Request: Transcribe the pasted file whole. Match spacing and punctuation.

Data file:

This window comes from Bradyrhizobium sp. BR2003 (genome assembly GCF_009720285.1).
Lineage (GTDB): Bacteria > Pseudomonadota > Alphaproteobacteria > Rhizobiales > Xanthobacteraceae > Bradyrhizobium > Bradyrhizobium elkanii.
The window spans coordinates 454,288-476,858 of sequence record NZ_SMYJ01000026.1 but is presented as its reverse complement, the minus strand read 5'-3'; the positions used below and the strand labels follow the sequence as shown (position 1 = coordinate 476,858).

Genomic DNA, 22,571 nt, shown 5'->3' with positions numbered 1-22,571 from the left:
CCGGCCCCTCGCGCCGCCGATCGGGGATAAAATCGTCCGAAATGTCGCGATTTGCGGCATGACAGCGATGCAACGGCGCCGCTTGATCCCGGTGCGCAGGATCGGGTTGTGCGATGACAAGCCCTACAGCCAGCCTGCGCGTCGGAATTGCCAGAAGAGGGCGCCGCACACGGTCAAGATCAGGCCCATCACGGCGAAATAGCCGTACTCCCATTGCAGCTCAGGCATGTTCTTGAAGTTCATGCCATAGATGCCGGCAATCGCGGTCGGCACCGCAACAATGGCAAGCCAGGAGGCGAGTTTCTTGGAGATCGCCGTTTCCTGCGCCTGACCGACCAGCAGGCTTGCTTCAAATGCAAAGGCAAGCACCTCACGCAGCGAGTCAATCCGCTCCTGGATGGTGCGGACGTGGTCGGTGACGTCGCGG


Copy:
This window comes from Bradyrhizobium sp. BR2003 (genome assembly GCF_009720285.1).
Lineage (GTDB): Bacteria > Pseudomonadota > Alphaproteobacteria > Rhizobiales > Xanthobacteraceae > Bradyrhizobium > Bradyrhizobium elkanii.
The window spans coordinates 454,288-476,858 of sequence record NZ_SMYJ01000026.1 but is presented as its reverse complement, the minus strand read 5'-3'; the positions used below and the strand labels follow the sequence as shown (position 1 = coordinate 476,858).

Genomic DNA, 22,571 nt, shown 5'->3' with positions numbered 1-22,571 from the left:
CCGGCCCCTCGCGCCGCCGATCGGGGATAAAATCGTCCGAAATGTCGCGATTTGCGGCATGACAGCGATGCAACGGCGCCGCTTGATCCCGGTGCGCAGGATCGGGTTGTGCGATGACAAGCCCTACAGCCAGCCTGCGCGTCGGAATTGCCAGAAGAGGGCGCCGCACACGGTCAAGATCAGGCCCATCACGGCGAAATAGCCGTACTCCCATTGCAGCTCAGGCATGTTCTTGAAGTTCATGCCATAGATGCCGGCAATCGCGGTCGGCACCGCAACAATGGCAAGCCAGGAGGCGAGTTTCTTGGAGATCGCCGTTTCCTGCGCCTGACCGACCAGCAGGCTTGCTTCAAATGCAAAGGCAAGCACCTCACGCAGCGAGTCAATCCGCTCCTGGATGGTGCGGACGTGGTCGGTGACGTCGCGG